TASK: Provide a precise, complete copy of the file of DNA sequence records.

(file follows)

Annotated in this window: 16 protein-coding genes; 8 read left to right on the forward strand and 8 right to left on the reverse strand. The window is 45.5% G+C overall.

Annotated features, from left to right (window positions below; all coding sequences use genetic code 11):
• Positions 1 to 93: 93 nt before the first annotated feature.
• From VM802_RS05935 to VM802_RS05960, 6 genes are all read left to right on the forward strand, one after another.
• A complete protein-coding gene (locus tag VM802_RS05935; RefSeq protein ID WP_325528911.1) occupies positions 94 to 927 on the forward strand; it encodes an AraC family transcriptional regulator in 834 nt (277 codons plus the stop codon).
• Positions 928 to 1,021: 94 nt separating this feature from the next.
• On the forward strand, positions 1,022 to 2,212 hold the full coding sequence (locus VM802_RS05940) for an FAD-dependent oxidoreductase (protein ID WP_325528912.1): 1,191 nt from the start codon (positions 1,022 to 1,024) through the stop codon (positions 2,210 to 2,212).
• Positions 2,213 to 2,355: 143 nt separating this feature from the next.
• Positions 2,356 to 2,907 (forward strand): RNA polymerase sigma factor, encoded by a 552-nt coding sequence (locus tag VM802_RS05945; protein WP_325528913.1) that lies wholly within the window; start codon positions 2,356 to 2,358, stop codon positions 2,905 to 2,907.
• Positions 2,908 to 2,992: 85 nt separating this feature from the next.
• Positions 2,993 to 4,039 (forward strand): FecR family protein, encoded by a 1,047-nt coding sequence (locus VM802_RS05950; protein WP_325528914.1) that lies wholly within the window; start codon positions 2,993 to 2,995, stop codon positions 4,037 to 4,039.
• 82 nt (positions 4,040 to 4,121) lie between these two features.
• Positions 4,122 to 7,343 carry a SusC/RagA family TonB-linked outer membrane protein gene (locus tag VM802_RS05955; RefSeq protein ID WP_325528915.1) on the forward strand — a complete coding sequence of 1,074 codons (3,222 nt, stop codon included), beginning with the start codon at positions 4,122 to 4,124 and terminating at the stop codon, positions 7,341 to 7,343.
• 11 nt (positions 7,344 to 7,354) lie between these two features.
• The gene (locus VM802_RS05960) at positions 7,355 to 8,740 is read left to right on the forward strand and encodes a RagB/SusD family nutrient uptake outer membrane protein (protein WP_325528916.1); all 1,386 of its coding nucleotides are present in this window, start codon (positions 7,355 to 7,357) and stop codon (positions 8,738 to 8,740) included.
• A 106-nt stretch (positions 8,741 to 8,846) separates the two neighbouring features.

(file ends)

Annotated in this window: 16 protein-coding genes; 8 read left to right on the forward strand and 8 right to left on the reverse strand. The window is 45.5% G+C overall.

Annotated features, from left to right (window positions below; all coding sequences use genetic code 11):
• Positions 1 to 93: 93 nt before the first annotated feature.
• From VM802_RS05935 to VM802_RS05960, 6 genes are all read left to right on the forward strand, one after another.
• A complete protein-coding gene (locus tag VM802_RS05935; RefSeq protein ID WP_325528911.1) occupies positions 94 to 927 on the forward strand; it encodes an AraC family transcriptional regulator in 834 nt (277 codons plus the stop codon).
• Positions 928 to 1,021: 94 nt separating this feature from the next.
• On the forward strand, positions 1,022 to 2,212 hold the full coding sequence (locus VM802_RS05940) for an FAD-dependent oxidoreductase (protein ID WP_325528912.1): 1,191 nt from the start codon (positions 1,022 to 1,024) through the stop codon (positions 2,210 to 2,212).
• Positions 2,213 to 2,355: 143 nt separating this feature from the next.
• Positions 2,356 to 2,907 (forward strand): RNA polymerase sigma factor, encoded by a 552-nt coding sequence (locus tag VM802_RS05945; protein WP_325528913.1) that lies wholly within the window; start codon positions 2,356 to 2,358, stop codon positions 2,905 to 2,907.
• Positions 2,908 to 2,992: 85 nt separating this feature from the next.
• Positions 2,993 to 4,039 (forward strand): FecR family protein, encoded by a 1,047-nt coding sequence (locus VM802_RS05950; protein WP_325528914.1) that lies wholly within the window; start codon positions 2,993 to 2,995, stop codon positions 4,037 to 4,039.
• 82 nt (positions 4,040 to 4,121) lie between these two features.
• Positions 4,122 to 7,343 carry a SusC/RagA family TonB-linked outer membrane protein gene (locus tag VM802_RS05955; RefSeq protein ID WP_325528915.1) on the forward strand — a complete coding sequence of 1,074 codons (3,222 nt, stop codon included), beginning with the start codon at positions 4,122 to 4,124 and terminating at the stop codon, positions 7,341 to 7,343.
• 11 nt (positions 7,344 to 7,354) lie between these two features.
• The gene (locus VM802_RS05960) at positions 7,355 to 8,740 is read left to right on the forward strand and encodes a RagB/SusD family nutrient uptake outer membrane protein (protein WP_325528916.1); all 1,386 of its coding nucleotides are present in this window, start codon (positions 7,355 to 7,357) and stop codon (positions 8,738 to 8,740) included.
• A 106-nt stretch (positions 8,741 to 8,846) separates the two neighbouring features.